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Sunday, March 22, 2020:

I’m having difficulty resuming normal operations, including maintaining this blog. Rather than try to force out something related to the science world that might not be my best writing, I’m going to just share about my personal life. I know many other people right now are feeling the effects of this terrible global pandemic caused by a teeny little virus that happens to be really good at hijacking our cells and hitching rides on liquid droplets. I just wanted to be candid about how I’m dealing with it (poorly, but getting better) and maybe have this post to look back to when this crisis is resolved.

The Monday of this past week was my birthday, and also the day stay-at-home orders were issued for California and Illinois, and also the day labs were ordered to ramp down activities at UCLA. This is the makings of a great story to tell to my grandkids in the future!

On Monday, the day I was supposed to visit my high school to discuss research careers with students (but didn’t), I learned that California Science and Engineering Fair had been canceled, of which I was going to be a judge. This was disappointing, but not as disappointing as the startup accelerator my team at University of Illinois had gotten halfway through getting canceled. Even though it’s for the best, and everyone is experiencing this as well, it was a big blow to my motivation for science outreach. I’m working on rebounding.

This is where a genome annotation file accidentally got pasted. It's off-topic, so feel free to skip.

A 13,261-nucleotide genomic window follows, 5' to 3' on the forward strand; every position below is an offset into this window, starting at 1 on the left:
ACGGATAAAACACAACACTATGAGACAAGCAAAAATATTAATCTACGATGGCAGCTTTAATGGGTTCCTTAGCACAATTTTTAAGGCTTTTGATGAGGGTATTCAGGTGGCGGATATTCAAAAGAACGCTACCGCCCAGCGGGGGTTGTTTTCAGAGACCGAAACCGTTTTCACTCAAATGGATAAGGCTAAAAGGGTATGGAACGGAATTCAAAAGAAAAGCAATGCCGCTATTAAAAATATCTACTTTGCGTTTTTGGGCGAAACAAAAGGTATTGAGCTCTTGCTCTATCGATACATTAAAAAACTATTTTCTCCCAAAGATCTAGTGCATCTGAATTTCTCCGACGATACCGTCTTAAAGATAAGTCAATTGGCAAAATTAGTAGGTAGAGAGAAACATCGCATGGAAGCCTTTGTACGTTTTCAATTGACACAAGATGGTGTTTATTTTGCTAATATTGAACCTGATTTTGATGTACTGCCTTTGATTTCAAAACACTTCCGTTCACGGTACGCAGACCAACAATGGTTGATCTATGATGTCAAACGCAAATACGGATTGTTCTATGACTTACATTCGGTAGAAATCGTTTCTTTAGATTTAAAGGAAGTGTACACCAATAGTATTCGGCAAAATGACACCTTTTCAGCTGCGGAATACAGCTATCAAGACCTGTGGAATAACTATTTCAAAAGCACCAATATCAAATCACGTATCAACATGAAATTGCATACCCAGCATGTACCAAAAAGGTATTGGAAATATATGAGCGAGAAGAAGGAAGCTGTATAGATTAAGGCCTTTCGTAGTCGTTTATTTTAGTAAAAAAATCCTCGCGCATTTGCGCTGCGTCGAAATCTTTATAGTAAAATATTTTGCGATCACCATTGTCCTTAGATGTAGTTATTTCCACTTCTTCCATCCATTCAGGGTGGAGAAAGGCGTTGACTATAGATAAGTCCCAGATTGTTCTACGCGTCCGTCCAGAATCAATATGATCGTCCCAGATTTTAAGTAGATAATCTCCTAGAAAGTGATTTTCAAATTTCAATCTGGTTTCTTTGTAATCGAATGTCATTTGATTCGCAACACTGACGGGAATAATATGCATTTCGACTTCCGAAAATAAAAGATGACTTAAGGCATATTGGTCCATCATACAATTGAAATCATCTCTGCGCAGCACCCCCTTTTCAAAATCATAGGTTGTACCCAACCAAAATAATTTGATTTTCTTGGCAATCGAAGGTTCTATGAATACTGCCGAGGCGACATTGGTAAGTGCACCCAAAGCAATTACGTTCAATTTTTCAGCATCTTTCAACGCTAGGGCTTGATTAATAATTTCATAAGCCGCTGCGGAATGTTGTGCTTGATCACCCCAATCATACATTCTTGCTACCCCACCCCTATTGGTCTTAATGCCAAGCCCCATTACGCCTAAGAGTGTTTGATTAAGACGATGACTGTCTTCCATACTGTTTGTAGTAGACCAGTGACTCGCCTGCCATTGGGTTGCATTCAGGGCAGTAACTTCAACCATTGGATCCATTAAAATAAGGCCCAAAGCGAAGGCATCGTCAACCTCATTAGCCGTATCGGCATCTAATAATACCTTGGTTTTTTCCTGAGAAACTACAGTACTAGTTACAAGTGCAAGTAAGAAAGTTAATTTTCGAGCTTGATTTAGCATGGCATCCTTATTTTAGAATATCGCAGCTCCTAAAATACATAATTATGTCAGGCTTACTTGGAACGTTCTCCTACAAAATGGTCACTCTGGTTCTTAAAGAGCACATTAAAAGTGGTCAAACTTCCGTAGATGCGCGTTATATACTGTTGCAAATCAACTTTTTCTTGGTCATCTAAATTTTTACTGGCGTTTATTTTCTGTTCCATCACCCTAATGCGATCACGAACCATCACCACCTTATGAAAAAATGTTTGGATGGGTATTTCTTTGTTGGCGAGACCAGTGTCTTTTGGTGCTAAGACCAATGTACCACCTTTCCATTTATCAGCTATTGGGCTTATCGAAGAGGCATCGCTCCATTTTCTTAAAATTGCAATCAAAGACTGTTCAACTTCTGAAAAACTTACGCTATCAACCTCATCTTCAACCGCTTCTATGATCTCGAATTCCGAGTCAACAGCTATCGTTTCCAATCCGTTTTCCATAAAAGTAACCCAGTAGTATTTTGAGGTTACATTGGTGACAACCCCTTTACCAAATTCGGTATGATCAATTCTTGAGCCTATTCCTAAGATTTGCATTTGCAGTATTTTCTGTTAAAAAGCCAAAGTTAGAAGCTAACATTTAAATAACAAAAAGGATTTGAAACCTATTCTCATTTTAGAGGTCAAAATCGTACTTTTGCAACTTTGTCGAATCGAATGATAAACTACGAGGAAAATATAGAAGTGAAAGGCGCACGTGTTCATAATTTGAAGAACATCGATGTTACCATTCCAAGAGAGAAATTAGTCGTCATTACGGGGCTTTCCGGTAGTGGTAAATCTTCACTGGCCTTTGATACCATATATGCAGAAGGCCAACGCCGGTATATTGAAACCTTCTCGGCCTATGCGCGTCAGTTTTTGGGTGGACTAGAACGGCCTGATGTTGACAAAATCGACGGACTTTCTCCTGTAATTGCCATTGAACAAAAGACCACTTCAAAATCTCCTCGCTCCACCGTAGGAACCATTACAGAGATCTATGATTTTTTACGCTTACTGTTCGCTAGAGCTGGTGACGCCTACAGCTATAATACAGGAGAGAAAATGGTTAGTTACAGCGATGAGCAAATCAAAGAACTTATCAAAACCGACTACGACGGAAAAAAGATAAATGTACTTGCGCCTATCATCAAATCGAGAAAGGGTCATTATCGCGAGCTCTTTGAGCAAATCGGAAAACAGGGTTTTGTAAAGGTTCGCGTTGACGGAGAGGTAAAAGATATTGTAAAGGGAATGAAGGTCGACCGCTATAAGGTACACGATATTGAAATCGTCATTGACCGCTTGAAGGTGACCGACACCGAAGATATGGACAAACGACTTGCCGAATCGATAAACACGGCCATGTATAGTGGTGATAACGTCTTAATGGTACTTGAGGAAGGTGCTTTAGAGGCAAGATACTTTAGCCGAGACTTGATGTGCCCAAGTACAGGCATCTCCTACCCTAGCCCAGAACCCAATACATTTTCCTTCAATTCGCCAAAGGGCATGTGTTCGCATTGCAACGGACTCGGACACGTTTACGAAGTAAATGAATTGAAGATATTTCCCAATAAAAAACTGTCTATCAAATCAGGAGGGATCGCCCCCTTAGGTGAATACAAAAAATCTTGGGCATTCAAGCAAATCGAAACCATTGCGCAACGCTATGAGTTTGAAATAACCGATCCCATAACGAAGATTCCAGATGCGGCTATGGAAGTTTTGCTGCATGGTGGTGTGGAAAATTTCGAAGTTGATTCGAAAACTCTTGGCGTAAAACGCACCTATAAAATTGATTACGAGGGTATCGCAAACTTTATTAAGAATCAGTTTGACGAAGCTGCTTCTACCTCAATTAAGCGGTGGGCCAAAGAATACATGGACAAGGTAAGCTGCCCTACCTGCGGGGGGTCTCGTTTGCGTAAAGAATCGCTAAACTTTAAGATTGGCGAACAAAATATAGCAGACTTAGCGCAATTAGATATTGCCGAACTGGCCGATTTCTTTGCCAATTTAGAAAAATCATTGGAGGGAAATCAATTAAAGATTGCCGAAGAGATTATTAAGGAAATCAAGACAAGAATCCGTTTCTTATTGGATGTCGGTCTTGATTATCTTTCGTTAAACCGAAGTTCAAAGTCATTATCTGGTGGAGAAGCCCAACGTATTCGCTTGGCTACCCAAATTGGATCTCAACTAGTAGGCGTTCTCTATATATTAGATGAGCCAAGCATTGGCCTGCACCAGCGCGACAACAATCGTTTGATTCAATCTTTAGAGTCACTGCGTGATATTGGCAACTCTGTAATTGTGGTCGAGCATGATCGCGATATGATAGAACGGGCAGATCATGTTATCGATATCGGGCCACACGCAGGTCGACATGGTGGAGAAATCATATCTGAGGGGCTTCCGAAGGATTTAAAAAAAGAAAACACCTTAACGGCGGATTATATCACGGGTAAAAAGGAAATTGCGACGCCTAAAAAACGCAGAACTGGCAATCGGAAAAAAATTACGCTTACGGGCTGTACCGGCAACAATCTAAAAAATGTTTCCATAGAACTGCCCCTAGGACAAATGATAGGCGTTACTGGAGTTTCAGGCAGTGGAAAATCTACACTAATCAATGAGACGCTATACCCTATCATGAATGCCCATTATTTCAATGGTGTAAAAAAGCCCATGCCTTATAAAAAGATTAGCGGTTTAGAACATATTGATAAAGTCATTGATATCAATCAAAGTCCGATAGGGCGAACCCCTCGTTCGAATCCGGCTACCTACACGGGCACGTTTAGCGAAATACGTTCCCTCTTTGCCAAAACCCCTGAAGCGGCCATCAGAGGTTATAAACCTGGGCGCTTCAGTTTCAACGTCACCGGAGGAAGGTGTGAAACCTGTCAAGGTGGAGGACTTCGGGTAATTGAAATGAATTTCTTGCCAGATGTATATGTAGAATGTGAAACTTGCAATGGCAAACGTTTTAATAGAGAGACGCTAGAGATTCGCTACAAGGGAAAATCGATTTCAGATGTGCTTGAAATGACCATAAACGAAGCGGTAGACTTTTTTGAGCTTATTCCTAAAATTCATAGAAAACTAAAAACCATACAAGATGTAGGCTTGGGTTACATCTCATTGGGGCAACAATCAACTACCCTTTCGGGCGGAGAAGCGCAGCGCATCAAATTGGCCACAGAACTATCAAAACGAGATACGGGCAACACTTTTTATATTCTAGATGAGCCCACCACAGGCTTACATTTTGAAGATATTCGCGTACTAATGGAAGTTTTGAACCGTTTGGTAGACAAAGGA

But my parents got me a cake, and two of my friends came over with a second cake, and I really felt happy and lucky to be with friends and family.

On Tuesday, I kind of floated around in a haze. I got out my laptop, because I was going to work and I had flown the thing back home (it’s heavy), and my stack of research papers, and got through maybe about one abstract before I started clicking around on Coronavirus news and got lost.

On Wednesday, I flew back to Los Angeles because I had said that I’d return to the lab Wednesday afternoon. We lab personnel were pretty confused about the rules of can/cannot be in the lab during ramp-down week. I informed my PI and lab manager that I’d traveled through airports, and inquired whether I should come in or not. He told me I’d be able to come in for the rest of the week, but only in early mornings or after people had left. I spent the rest of the day stunned, went to the grocery store because my fridge was empty, and was stunned some more when I found out that all the frozen vegetables had been cleared out (I’m not kidding, frozen vegetables make up 23.8% of my usual diet). Then I contemplated reading papers about my thesis project, and instead consumed papers about COVID-19.

On Thursday, I entered the lab at 6:00 AM fully prepared to run my last blot for a long while. So I made my gels from scratch. Starting to get back into the swing of things, I began to plan out what I’d do Thursday/Friday as my gels were setting. Then I found out my chemicals hadn’t arrived yet. So I wouldn’t be able to run the blot. I ended up leaving at 12:30, which was probably a lot later than I was supposed to stay given that all usual personnel had arrived. I think I went to both grocery stores to see if I could score a dozen eggs from somewhere (I failed).

On Friday, California issued shelter-in-place orders, shuttering all nonessential businesses (including Starbucks). Confused about what this meant, I asked the lab manager if I should go to the lab, and was informed that I should be at home until further notice. So I spent the day at home planning how to write an application for 10k to use UCLA equipment, and spoke to my PI about what I was going to do next week, and asked if I’d be able to come in at hours when no one in the lab (the answer was no, but I was pretty desperate). Then I went in at 4:30pm after people in my lab had evacuated, and proceeded to euthanize mice that we couldn’t justify as essential, for the health and safety of animal facility personnel. At around 8:30 pm,